Bachelor student Nicolas Soehlemann spent his semester abroad at the University of Southern Denmark. He decided to travel to Denmark in a very special way - by bicycle:
"After the past year of COVID-19 and a though 4th semester, I knew that I would need some sort of adventure. I didn’t have much planned for the summer anyway and wanted to get to Denmark where my Erasmus semester would take place. During previous travels abroad, I always admired people who travelled the world on their bicycles, a way of travelling which is decelerating from our busy everyday life while still covering a reasonable distance each day and using your own strength to move forward, arguably the most environmentally friendly method to travel. Therefore, the idea was born; my trip to Denmark would be on two wheels. The plan was to travel with as little planning as possible and a high degree of flexibility as those were the two things; I missed during the very streamlined university life. Everything I needed to survive, I packed into my trusted bags and saddled up. The journey began in my parent’s house in Landsberg am Lech where I started cycling along the Lech northwards. I had to keep close to the rivers, as my gears wouldn’t allow for many hills. At the beginning, it felt like riding an elephant with a terrible maneuverability of a truck, but I got used to it fast and started to get more comfortable riding my trusted companion.
My daily schedule would look like this: I got up around 7 a.m., cycled for a few kilometers and for took a break for breakfast. Afterwards, I would continue my trip until I took a longer midday break in the early afternoon. I used this time to discover the villages and cities, had lunch and tried to find a place to take a swim. After the worst heat had subsided, I started cycling again around 4 p.m. until it got dark. I really appreciated the possibility to stop anytime to chat with some locals, enjoy the view or simply rest on a bench. This spontaneity was exactly what I needed. When I arrived at the North Sea in Bremerhaven, I got aware of the distance I covered for the first time. It was an unreal feeling.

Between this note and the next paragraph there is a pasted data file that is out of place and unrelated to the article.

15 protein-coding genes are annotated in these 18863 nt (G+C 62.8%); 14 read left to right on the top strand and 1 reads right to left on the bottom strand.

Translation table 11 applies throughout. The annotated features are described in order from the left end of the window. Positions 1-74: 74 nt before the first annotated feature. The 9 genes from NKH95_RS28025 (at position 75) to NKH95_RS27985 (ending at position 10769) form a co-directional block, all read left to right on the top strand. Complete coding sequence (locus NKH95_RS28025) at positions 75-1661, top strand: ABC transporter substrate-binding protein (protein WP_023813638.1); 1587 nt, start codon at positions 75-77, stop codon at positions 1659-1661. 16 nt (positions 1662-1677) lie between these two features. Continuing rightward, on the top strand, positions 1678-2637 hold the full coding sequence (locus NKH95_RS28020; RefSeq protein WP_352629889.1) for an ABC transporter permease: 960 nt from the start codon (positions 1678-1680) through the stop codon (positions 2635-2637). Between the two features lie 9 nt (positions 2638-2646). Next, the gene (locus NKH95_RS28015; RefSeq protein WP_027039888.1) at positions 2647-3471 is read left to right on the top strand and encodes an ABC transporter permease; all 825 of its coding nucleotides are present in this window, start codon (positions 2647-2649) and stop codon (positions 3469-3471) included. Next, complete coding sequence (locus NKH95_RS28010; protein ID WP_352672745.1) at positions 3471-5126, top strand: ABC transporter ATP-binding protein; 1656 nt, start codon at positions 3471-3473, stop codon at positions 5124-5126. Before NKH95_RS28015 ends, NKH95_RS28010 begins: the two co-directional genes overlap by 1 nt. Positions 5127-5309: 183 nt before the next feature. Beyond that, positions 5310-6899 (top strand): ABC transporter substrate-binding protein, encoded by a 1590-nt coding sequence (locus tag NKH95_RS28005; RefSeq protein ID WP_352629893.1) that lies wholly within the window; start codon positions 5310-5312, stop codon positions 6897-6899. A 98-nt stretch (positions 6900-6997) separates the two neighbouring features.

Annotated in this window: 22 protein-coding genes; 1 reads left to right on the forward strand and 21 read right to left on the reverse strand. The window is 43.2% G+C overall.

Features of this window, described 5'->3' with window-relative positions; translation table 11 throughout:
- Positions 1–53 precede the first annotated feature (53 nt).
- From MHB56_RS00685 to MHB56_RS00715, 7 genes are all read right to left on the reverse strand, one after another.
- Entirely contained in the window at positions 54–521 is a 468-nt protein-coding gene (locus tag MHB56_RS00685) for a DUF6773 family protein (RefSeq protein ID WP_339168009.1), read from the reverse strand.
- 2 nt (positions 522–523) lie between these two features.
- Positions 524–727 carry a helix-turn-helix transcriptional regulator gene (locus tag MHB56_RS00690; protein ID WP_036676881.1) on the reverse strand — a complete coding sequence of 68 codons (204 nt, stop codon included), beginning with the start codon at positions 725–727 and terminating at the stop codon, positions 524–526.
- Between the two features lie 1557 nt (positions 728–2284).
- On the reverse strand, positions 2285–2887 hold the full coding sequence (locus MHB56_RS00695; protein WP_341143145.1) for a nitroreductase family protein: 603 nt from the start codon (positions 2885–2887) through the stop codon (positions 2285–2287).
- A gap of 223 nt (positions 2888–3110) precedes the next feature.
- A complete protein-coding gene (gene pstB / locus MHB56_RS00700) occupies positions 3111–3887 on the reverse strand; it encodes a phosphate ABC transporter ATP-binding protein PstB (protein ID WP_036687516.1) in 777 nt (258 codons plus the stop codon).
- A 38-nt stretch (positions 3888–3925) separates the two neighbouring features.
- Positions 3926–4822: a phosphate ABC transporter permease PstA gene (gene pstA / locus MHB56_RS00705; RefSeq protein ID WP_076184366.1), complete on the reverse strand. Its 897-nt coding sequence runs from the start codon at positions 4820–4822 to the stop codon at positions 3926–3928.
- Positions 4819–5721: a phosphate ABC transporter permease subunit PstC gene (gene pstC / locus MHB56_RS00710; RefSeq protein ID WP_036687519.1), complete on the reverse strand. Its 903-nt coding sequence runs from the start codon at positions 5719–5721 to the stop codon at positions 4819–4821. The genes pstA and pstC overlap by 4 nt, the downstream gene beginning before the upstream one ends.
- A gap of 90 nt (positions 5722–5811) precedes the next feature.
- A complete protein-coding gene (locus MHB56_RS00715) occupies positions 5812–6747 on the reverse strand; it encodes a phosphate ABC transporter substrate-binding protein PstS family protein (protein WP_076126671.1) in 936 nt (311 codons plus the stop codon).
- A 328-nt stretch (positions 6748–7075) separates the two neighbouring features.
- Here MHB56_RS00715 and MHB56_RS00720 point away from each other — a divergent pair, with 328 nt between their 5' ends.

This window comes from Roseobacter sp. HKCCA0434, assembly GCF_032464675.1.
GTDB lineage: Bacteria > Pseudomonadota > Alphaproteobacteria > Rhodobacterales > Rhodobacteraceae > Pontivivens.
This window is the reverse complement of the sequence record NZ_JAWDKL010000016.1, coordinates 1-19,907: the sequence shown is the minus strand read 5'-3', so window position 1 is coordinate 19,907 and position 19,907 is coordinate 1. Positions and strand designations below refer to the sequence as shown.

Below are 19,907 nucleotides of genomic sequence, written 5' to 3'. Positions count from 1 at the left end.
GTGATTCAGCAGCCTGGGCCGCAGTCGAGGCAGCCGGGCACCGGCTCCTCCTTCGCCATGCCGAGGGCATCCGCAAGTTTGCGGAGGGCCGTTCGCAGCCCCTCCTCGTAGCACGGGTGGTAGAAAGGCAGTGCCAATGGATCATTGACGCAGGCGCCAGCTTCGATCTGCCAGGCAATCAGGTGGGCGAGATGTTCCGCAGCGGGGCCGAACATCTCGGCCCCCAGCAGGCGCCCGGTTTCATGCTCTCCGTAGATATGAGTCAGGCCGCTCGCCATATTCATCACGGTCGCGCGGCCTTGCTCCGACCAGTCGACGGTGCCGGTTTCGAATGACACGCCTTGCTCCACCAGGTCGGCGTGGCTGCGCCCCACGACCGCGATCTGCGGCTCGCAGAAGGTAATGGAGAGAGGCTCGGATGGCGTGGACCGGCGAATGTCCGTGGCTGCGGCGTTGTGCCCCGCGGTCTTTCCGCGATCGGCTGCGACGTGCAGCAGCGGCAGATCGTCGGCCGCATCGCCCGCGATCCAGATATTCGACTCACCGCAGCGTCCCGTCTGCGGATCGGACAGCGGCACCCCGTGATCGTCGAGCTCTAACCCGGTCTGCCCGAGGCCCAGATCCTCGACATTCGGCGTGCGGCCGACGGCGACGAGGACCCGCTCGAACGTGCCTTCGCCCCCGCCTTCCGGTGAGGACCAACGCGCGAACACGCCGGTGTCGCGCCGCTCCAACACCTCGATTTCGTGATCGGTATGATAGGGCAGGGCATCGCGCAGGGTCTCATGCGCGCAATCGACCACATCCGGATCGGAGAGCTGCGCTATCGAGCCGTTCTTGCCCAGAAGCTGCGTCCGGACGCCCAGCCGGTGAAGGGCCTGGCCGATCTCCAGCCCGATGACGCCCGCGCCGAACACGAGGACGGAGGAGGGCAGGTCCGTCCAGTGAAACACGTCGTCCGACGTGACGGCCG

This project was partly an adventure for myself to get out of my comfort zone, but it was very much also an initiative to show that there are different ways to get to your exchange semester than flying. Especially, as a semester abroad in the EU should also involve the experience of how cultures and countries change toward your destination. This can be much more appreciated by travelling with alternative means of transport and not so much when taking a plane. The focus suddenly shifts from the simple task of getting from A to B, to a more journey centered approach where the people and places in between A and B are equally important as getting to your destination. Taking a bicycle is just one of many options and my way of showing what is possible. I hope to have sparked your curiosity and motivation you for such a trip and would love to see other reports like this in the future."
The student Nicolas Soehlemann is overwhelmed and happy at the very end of his trip. Foto: Soehlemann